Speaker-recognition ability of blind and sighted subjects


  • Almut Braun Philipps-Universität Marburg




blind individuals, speaker recognition, forensic phonetics, voice line-up, sensory compensation


Blind individuals are known to outperform sighted ones in a variety of auditory tasks. The present study was carried out to investigate whether the blind possess superior speaker-recognition abilities as well. Approximately one week after subjects were familiarised with the voice of one speaker, they had to recognise him among seven matched foils within two voice line-ups (hi-fi vs cellular telephone quality). As a result, the blind performed significantly better than the sighted under hi-fi condition (p<0.05); however, no performance differences were observed in the line-up with limited signal quality. Decision criteria and proportion of musical listeners did not differ between both groups either, but musical subjects performed significantly better within the blind group. Furthermore, a slight correlation between confidence in decision-making and correct answers was established for both groups in both signal qualities. With regard to sentence types, particularly questions were more often related to correct answers within the blind group.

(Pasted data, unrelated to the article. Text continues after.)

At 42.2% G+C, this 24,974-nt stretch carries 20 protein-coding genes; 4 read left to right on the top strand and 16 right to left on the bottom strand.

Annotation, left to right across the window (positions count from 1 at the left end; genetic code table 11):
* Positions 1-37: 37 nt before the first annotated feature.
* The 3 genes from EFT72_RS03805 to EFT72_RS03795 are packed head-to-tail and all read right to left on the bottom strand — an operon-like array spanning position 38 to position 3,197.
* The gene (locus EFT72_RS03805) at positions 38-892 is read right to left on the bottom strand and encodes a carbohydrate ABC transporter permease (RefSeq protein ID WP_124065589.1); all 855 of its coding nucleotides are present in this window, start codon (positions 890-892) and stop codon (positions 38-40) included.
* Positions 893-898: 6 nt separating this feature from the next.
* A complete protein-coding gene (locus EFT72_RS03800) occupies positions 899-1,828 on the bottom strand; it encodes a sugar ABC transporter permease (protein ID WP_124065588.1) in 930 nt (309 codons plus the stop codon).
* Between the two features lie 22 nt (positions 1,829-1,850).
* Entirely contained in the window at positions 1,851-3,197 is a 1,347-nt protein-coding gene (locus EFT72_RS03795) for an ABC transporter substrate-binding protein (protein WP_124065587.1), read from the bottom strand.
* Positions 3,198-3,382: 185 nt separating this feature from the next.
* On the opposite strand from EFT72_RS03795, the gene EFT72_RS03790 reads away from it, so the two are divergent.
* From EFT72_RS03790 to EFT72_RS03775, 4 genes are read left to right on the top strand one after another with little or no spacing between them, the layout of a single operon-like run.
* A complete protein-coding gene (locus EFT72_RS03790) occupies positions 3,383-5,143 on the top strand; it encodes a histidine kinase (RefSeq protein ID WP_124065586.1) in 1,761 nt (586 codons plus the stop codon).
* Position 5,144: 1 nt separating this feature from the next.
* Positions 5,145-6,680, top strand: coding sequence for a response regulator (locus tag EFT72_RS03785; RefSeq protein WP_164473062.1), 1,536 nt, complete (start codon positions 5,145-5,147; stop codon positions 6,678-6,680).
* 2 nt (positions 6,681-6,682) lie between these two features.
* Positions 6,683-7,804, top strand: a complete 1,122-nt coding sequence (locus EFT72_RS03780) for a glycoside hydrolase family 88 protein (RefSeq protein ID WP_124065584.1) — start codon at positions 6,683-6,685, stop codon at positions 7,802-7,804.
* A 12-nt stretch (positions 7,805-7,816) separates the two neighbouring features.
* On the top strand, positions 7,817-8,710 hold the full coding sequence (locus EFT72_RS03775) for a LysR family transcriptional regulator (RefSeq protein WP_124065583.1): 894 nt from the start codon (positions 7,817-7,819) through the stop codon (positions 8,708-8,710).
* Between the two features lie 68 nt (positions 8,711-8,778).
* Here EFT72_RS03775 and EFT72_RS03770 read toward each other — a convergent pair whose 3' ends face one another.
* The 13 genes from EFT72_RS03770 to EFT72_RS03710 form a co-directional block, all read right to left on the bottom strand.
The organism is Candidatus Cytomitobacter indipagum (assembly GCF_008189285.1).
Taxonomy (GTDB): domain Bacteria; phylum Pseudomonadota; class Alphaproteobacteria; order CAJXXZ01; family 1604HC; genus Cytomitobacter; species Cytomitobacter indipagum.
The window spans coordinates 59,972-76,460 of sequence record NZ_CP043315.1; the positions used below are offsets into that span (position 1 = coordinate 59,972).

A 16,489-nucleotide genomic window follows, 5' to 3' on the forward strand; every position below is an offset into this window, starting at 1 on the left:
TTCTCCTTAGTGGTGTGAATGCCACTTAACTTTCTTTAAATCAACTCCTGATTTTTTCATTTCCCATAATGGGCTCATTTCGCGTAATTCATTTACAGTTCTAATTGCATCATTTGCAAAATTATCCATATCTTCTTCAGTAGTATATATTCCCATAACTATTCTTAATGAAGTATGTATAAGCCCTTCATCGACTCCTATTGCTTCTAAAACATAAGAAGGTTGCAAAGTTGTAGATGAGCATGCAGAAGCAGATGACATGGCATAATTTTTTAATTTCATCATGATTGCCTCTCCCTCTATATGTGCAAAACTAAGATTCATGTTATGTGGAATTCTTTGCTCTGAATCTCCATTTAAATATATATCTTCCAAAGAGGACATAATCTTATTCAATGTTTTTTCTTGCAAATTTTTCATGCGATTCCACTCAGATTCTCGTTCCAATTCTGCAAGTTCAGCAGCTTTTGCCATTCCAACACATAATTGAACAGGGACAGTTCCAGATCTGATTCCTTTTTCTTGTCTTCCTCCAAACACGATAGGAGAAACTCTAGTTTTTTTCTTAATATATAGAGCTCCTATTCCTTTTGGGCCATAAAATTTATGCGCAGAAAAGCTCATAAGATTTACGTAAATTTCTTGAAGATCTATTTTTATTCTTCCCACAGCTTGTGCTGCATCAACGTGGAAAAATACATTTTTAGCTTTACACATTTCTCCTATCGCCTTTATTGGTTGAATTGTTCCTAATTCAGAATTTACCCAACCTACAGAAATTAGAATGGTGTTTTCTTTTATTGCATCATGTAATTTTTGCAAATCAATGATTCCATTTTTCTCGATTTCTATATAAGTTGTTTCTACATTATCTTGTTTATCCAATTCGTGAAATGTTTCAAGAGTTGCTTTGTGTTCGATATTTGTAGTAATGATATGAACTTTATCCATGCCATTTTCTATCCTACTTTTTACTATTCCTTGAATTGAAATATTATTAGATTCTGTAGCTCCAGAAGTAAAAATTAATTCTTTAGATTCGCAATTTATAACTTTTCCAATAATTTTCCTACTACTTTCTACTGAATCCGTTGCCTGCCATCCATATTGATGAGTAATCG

Author Biography

  • Almut Braun, Philipps-Universität Marburg
    Almut Braun received her MA in German philology, phonetics and linguistic engineering from the University of Marburg in 2010. Currently, she is a PhD student at the University of Marburg investigating speaker identification abilities of the blind. She works as a research assistant in the department of phonetics and has also taught German as a foreign language.






How to Cite

Braun, A. (2012). Speaker-recognition ability of blind and sighted subjects. International Journal of Speech, Language and the Law, 19(2), 159-187. https://doi.org/10.1558/ijsll.v19i2.159